The U.S. Court of Appeals for the Eleventh Circuit ruled that two Brevard County Deputy Sheriffs must stand trial for their shooting of an unarmed man inside his home, when family members asked law enforcement officers to Baker Act the disabled man. The appellate panel, consisting of Circuit Judges Adalberto Jordan, Britt Grant, and Frank Hull, reversed an order granting summary judgment in favor of the officers, finding that significant factual issues must be decided by the jury. The deputies fired thirteen bullets at the victim, eleven of which went through a closed door with the victim standing inside his home where he lived alone snice his elderly parents died two months earlier. Eight bullets struck Christopher Greer through the closed door, resulting in his fatal injuries at the scene. The case will now return to the District Court for the Middle District of Florida for a jury trial on the Civil Rights and excessive force counts. The Eleventh Circuit held that “the task of weighing the credibility of police testimony against other evidence is the stuff of which jury trials are made.” Plaintiff’s counsel and National Trial Lawyers members Douglas R. Beam and Riley H. Beam of Douglas R. Beam, P.A. Benedict P. Kuehne and Michael T. Davis, of Kuehne Davis Law, P.A., and Marjorie Gadarian Graham issued a statement that “police shootings of innocent citizens are on the rise, and we applaud the Eleventh Circuit’s directive that juries are well-suited to the task of deciding whether the police are in fact responsible when using excessive force.” As the Eleventh Circuit explained, the “clearly established law” is that shooting a person through a closed door who has done nothing threatening and never posed an immediate danger violates the Fourth Amendment to be free from the use of excessive force.” Plaintiff’s counsel are anxious to “bring this outrageous police shooting to a jury to hold the Brevard Sheriff’s Office responsible for this senseless disregard of a decent man’s life.”
A number of websites are facing lawsuits that claim the sites aren’t easily accessible for disabled users. For example, Vox and The Hollywood Reporter say that Beyonce was sued in January over her website being inaccessible because it has a “purely visual interface.” As you may know, the Americans with Disabilities Act (ADA) requires websites to be more accessible and consider those which aren’t in violation of the civil rights of disabled users because they limit communication and participation in society. The National Associations of the Deaf has also sued Netflix, by not providing equal access to its “watch instantly” streaming video. You might think the problem would be getting better with awareness, but Vox reports it’s only getting worse.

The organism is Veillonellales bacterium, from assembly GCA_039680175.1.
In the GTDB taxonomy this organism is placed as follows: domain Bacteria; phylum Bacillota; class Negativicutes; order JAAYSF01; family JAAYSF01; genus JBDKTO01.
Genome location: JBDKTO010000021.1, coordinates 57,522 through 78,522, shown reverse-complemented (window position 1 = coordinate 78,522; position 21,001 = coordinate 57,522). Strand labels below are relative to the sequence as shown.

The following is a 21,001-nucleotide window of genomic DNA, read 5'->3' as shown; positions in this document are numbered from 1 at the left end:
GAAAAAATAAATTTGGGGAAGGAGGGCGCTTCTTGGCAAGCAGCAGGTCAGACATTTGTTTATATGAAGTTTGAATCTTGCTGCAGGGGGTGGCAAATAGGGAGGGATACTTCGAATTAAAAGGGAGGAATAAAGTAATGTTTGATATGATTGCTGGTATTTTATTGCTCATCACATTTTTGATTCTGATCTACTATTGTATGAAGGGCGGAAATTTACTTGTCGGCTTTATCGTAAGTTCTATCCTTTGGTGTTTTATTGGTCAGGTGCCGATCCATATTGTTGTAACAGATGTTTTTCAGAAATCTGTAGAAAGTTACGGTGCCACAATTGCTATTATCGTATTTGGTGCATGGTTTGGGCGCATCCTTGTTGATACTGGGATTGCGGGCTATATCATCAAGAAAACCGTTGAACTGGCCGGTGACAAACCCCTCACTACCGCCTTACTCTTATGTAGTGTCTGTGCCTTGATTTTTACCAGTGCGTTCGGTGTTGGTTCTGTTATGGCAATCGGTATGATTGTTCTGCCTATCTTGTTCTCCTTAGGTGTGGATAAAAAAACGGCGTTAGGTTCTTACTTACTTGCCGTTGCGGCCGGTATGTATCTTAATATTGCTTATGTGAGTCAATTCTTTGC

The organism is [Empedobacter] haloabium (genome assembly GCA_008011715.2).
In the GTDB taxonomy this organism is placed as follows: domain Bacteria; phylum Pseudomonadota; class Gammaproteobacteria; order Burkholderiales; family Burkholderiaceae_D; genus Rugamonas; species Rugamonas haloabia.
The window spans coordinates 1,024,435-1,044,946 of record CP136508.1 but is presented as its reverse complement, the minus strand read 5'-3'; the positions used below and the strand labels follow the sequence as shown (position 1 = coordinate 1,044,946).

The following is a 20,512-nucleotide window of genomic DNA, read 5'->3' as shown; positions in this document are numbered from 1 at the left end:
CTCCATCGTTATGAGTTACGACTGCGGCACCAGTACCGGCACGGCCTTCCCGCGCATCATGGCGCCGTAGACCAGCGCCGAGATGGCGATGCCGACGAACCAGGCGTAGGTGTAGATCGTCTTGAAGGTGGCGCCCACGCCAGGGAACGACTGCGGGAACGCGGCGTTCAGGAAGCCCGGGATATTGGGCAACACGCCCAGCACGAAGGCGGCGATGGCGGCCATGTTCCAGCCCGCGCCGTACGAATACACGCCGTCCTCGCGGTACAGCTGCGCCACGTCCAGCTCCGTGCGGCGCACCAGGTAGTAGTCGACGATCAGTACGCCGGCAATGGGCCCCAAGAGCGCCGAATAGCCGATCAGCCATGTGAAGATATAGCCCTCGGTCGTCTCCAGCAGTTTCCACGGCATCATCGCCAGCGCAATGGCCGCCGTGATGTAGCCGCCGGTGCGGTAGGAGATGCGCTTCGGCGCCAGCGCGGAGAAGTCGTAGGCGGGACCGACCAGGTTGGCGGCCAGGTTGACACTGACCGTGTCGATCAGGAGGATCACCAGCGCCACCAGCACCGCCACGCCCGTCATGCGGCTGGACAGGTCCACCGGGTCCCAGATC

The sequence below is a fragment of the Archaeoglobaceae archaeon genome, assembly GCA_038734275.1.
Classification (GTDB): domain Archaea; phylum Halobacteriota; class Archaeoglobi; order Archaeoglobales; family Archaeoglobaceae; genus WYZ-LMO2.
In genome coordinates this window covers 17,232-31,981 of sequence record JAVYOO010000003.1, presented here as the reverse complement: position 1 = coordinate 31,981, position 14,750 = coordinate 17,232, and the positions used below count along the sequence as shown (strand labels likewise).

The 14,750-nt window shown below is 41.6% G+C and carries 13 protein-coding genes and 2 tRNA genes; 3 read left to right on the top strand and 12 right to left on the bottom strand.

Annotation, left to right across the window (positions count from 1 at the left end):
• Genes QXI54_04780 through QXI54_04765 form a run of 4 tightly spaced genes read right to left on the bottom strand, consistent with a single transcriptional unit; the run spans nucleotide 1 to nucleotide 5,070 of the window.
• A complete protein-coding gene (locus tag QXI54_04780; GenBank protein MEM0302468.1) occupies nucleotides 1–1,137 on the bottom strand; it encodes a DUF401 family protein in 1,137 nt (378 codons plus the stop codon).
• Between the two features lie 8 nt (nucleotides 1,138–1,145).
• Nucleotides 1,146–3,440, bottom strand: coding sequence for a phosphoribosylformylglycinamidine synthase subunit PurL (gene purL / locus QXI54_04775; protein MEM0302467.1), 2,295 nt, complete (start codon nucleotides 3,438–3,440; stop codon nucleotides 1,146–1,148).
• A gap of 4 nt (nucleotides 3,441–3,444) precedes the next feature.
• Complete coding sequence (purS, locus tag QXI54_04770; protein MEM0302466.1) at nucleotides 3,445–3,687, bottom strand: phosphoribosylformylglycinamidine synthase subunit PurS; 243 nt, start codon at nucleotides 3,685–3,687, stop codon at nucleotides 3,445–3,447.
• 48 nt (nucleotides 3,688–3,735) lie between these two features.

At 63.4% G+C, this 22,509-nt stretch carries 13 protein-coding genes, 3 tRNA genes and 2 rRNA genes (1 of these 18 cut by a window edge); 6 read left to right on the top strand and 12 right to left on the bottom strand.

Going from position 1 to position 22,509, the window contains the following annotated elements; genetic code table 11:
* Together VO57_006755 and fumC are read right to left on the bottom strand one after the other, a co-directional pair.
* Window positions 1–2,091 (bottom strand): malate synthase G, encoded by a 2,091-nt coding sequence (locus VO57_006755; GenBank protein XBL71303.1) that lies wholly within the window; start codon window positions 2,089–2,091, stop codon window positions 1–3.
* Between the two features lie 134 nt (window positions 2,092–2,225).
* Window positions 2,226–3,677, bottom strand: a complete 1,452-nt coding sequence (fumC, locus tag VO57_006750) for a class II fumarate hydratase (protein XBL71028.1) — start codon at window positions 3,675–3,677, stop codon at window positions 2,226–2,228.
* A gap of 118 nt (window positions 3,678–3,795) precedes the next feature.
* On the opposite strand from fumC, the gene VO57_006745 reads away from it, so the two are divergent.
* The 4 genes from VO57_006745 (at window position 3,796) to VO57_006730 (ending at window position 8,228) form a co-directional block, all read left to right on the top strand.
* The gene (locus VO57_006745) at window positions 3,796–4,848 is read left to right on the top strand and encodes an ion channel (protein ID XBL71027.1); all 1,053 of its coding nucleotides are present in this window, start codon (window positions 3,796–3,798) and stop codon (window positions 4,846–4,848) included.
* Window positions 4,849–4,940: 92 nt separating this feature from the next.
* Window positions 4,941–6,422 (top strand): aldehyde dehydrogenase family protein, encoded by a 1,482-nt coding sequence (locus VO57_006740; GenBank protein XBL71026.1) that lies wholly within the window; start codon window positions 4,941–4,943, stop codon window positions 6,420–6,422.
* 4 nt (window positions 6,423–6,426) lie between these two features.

An 81-year-old disabled senior is seeking advice after signing over his life savings to his son, who he says is refusing to return the money. In a letter to The Moneyist at Marketwatch, the man says he financially supported his son, an artist, for years after raising him alone following a divorce. The disabled parent had planned to move into a long-term care facility, and his son advised him to place his savings in the son’s name for protection. However, after the father’s plans changed, he says his son is refusing to transfer his savings back into his name. What kind of advice would you offer the senior? Read more about the dilemma at Marketwatch.
A new program in the South Side of Chicago is helping young disabled students make the often-difficult transition into living independently as an adult. Politico Magazine describes it as sort of a community college for special education students. Southside Occupational Academy was created to help students with intellectual and developmental disabilities prepare for living on their own and possibly getting a job. Read more about this unique school in this article at Politico Magazine.